In Absentia

​Some may say she’s a fatherless daughter

Yet, that’s not what he taught her
Every cell of her being
Sings with his strings of DNA
The immediate way she searches the sky
When birdsong sounds nearby
Some may say she’s a fatherless daughter
Yet, that’s not what he taught her
​The loss was sudden, relatively so
And the absence too new
To fully sink through
While the pain strikes each day, harder
She’ll never believe she’s a fatherless daughter
This is offered for the Rondele prompt at dversepoets.com. I’ve been absent for quite awhile, from September to January we lost two parents and one has been in and out of the hospital and rehab 8 times. My mom is still recovering (actually quite well) from a second broken hip (now she has a matched set). My dad (who was a great teacher, but who also suffered from depression) passed away in December.  It is still surreal, and hence the poem.  Please forgive the deviation from form, in the last line…my first attempt to process my dad’s passing poetically.
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39 thoughts on “In Absentia

  1. Pingback: In Absentia | The Scientist's Daughter

  2. This spoke to me as I lost my father 22 years ago and I still miss him, yet he is with me always. I, too, am not a fatherless daughter. As far as not exactly following the form, my belief is that poetry forms are made to be broken, or at least bent, to the will of the poet to say what needs to be said. That you have done. Peace, Linda

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  3. Actually, I like your deviations from standard form. The message is clarion. Like a train wreck, there is no good time to lose a parent. My mother-in-law died in July, right after her 90th birthday. My own mother died at 39. Nice to read you again.

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  4. So very sorry for your loss, Sara. No, you will never be a fatherless daughter. I’m very touched that you chose to write to help process your very new loss…and to share it with us. I know that it can be helpful and I commend you for that. Yours is a very touching and sincere poem, beautifully written.
    Gayle ~

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    • Hi De, thank you for the kind words, it really didn’t feel like a great first effort, but it felt good to write again, feeling rust after my hiatus. Several friends have lost parents recently, it has been a sad time. Very sorry for your friends–love and prayers to them and their families. ❤

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      • Thank you so much.
        As my own parents age into their early 70s, I can only imagine what you are going through. They are such an essential part of my life, and my kids’ lives.

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      • Yes, it has been a struggle. It’s a wonderful thing to have them so close to us. And, I am grateful that we have had these extra years with them. My dad lived until 83, and my mother-in-law to 90. My father-in-law who is getting better, just turned 87, and my 83 year old mom is getting her aide to do “crunches” with her!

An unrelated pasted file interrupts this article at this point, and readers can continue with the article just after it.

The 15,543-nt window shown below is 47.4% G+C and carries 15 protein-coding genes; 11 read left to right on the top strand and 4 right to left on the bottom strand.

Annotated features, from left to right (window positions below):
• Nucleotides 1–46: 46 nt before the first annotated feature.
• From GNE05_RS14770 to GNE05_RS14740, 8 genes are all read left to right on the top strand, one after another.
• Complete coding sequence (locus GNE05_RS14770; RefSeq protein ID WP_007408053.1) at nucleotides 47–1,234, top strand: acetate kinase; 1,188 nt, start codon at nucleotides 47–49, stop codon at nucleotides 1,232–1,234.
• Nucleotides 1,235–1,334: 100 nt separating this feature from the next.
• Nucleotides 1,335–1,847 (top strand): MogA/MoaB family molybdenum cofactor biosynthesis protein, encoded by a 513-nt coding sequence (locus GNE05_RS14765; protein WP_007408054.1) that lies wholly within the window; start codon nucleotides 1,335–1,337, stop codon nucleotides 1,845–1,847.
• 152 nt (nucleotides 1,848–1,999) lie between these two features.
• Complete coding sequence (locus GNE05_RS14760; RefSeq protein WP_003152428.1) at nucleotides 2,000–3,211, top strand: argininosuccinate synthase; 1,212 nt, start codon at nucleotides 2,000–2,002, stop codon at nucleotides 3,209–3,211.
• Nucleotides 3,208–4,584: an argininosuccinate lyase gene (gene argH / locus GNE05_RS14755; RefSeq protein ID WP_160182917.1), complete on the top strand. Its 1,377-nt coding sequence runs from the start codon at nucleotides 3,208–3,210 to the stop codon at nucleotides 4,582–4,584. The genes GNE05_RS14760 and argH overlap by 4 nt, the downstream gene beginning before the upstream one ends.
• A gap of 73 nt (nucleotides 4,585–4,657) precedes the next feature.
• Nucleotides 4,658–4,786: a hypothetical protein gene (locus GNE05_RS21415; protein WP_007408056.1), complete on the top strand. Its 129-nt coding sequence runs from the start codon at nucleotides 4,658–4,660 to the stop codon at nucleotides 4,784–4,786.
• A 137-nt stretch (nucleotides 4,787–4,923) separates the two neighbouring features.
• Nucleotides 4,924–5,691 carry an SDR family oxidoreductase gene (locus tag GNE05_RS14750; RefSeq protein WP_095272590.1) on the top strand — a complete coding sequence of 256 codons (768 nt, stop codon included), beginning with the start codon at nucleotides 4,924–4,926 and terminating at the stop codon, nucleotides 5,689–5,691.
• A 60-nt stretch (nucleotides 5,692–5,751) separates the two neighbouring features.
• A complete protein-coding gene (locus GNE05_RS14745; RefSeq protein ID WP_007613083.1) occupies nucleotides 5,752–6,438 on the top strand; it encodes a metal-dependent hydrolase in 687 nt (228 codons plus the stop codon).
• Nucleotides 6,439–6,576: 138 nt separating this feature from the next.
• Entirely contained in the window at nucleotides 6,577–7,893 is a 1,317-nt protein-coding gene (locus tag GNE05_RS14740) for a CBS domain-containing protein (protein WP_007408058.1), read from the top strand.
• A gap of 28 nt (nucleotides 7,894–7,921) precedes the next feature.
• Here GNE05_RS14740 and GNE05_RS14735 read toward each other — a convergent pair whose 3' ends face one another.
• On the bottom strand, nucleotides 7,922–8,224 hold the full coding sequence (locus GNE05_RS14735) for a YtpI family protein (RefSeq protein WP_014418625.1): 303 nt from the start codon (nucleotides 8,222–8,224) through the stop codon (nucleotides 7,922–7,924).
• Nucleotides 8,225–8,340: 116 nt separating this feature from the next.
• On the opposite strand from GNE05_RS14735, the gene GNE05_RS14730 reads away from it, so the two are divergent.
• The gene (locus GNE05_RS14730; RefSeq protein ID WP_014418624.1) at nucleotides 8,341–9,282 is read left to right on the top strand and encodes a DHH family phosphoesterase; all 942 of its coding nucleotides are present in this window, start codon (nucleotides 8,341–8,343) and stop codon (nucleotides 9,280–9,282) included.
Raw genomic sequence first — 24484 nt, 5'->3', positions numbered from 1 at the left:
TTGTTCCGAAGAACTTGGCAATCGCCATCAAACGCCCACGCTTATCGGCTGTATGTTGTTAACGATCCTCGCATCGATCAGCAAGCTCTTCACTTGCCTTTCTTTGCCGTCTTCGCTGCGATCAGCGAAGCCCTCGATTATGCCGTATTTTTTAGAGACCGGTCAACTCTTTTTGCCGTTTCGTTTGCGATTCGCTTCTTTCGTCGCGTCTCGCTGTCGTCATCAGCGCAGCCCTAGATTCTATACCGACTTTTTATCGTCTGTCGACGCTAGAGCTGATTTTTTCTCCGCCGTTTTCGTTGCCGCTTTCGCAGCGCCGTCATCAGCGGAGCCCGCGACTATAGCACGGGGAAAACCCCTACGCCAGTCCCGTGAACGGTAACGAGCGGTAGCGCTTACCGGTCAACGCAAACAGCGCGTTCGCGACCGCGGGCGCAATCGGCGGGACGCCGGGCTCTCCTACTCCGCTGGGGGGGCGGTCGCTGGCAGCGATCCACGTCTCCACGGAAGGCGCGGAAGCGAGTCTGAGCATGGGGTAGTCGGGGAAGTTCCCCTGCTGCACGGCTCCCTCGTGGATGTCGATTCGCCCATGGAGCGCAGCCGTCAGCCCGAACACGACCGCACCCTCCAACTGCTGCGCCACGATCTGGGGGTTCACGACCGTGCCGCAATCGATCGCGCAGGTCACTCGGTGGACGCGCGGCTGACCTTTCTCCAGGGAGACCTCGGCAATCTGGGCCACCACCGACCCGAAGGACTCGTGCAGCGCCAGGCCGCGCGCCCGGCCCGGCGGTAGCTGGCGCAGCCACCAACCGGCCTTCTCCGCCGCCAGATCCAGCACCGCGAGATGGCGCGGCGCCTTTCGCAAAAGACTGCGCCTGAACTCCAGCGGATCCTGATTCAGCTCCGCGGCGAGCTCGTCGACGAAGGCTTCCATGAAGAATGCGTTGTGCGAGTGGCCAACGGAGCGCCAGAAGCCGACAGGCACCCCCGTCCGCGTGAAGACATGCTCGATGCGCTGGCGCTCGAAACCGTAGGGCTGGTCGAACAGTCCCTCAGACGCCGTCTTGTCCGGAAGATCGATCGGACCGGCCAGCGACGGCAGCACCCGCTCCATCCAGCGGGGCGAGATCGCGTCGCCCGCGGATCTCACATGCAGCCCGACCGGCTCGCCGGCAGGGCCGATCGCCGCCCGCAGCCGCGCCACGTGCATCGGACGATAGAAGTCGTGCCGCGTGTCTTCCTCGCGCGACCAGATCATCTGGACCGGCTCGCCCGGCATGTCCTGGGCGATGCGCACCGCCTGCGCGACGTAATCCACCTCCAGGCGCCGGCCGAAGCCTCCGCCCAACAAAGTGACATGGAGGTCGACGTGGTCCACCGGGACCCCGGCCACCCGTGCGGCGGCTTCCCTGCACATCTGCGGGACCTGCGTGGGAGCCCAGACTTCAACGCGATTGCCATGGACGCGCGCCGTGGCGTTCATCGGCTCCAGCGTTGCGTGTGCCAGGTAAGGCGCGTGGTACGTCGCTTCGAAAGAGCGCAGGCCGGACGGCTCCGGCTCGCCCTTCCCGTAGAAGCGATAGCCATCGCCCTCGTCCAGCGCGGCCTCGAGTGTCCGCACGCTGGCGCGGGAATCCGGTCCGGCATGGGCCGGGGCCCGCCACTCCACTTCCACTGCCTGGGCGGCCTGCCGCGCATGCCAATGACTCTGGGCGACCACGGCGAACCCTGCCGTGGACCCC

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  5. Sara…..the writing here is empowering….giving substance to your grief and love both. To lose a parent is heartwrenching and then to have the additional stress you describe here, all the more concerning. Keep writing. Keep processing. There are angels circling round your head, reminding you that you are never a fatherless daughter. He is a part of who you are, every day. And just as importantly, they gather to say, take care of yourself. Be gentle with your self. Find time for yourself to rest and just be. I’m glad you’ve come back to dVerse — I’ve found it a very caring community. And sometimes it is nice to “slip into our words” and to read the words of others. Take care, Sara…….many are there for you.

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    • Oh my goodness…*sniffle* you really touched me with your caring words and verbal embrace. Dverse is very caring. And it is nice to slip into our words (I love that image) and read others. It’s always been inspiring to read all the talented works of everyone. Thank you so much for your comment and support. I seriously needed some tissues afterwards ❤

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  6. So sorry for your loss, Sara. I feel you in this poem. I tell my husband that I am an orphan, I lost both parents. He doesn’t understand . Your poem touched me. Sending you hugs.

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    • Ayala, I’m so sorry that you have lost both parents, that would make you feel orphaned. Thank you so much for the hugs and empathy. I’ve always enjoyed our conversation and sharing poetry ❤

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  7. Sara, I am so sorry I have been out of touch in these past months. I found an old comment from you and it linked back here.
    Your loss is palpable. Huge changes for your parents – both, as one lives with worsened circumstances. And your dad, well, I understand the whole depression thing, but I am not going to do that “He’s all smiley in Heaven” crap because frankly, it doesn’t help. Just know you are in my prayers. I will check out some more recent work as well but I didn’t want this affecting, heartfelt work go without a mention of your artistry. Love, Amy

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    • Amy, thank you for this. Your heart always comes through so clearly, and I appreciate the love very much. I haven’t been writing much. The good news is my mom is stronger and feeling better. Hugs!

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